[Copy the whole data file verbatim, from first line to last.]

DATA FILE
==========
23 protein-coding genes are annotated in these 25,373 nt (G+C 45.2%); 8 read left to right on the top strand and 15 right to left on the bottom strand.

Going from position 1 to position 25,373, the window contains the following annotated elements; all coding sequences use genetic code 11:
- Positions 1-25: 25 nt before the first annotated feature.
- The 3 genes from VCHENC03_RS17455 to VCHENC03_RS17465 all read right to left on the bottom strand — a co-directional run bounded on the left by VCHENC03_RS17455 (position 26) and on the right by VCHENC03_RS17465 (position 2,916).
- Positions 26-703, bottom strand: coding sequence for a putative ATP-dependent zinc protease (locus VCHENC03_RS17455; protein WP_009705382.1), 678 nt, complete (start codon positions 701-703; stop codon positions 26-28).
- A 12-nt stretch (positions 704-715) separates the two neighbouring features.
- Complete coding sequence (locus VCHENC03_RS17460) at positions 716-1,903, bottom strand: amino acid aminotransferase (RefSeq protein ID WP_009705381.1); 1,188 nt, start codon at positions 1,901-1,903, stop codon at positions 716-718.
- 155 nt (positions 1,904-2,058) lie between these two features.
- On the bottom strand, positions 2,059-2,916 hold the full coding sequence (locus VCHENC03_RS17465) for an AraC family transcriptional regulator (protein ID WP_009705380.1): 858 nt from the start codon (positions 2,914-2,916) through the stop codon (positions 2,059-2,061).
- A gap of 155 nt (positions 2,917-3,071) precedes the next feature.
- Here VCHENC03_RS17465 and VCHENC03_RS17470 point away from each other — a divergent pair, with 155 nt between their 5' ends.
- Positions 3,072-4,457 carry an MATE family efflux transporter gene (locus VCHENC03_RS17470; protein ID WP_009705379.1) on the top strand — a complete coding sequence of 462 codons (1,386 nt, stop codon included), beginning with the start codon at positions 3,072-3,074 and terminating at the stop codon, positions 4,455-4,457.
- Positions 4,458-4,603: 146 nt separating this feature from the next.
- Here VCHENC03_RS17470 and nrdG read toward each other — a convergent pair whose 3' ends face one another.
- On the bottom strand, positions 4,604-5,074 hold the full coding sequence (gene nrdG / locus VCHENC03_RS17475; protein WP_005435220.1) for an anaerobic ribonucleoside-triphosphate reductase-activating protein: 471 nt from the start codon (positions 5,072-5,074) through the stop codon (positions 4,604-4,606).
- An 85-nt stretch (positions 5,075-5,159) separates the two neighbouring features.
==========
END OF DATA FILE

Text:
23 protein-coding genes are annotated in these 25,373 nt (G+C 45.2%); 8 read left to right on the top strand and 15 right to left on the bottom strand.

Going from position 1 to position 25,373, the window contains the following annotated elements; all coding sequences use genetic code 11:
- Positions 1-25: 25 nt before the first annotated feature.
- The 3 genes from VCHENC03_RS17455 to VCHENC03_RS17465 all read right to left on the bottom strand — a co-directional run bounded on the left by VCHENC03_RS17455 (position 26) and on the right by VCHENC03_RS17465 (position 2,916).
- Positions 26-703, bottom strand: coding sequence for a putative ATP-dependent zinc protease (locus VCHENC03_RS17455; protein WP_009705382.1), 678 nt, complete (start codon positions 701-703; stop codon positions 26-28).
- A 12-nt stretch (positions 704-715) separates the two neighbouring features.
- Complete coding sequence (locus VCHENC03_RS17460) at positions 716-1,903, bottom strand: amino acid aminotransferase (RefSeq protein ID WP_009705381.1); 1,188 nt, start codon at positions 1,901-1,903, stop codon at positions 716-718.
- 155 nt (positions 1,904-2,058) lie between these two features.
- On the bottom strand, positions 2,059-2,916 hold the full coding sequence (locus VCHENC03_RS17465) for an AraC family transcriptional regulator (protein ID WP_009705380.1): 858 nt from the start codon (positions 2,914-2,916) through the stop codon (positions 2,059-2,061).
- A gap of 155 nt (positions 2,917-3,071) precedes the next feature.
- Here VCHENC03_RS17465 and VCHENC03_RS17470 point away from each other — a divergent pair, with 155 nt between their 5' ends.
- Positions 3,072-4,457 carry an MATE family efflux transporter gene (locus VCHENC03_RS17470; protein ID WP_009705379.1) on the top strand — a complete coding sequence of 462 codons (1,386 nt, stop codon included), beginning with the start codon at positions 3,072-3,074 and terminating at the stop codon, positions 4,455-4,457.
- Positions 4,458-4,603: 146 nt separating this feature from the next.
- Here VCHENC03_RS17470 and nrdG read toward each other — a convergent pair whose 3' ends face one another.
- On the bottom strand, positions 4,604-5,074 hold the full coding sequence (gene nrdG / locus VCHENC03_RS17475; protein WP_005435220.1) for an anaerobic ribonucleoside-triphosphate reductase-activating protein: 471 nt from the start codon (positions 5,072-5,074) through the stop codon (positions 4,604-4,606).
- An 85-nt stretch (positions 5,075-5,159) separates the two neighbouring features.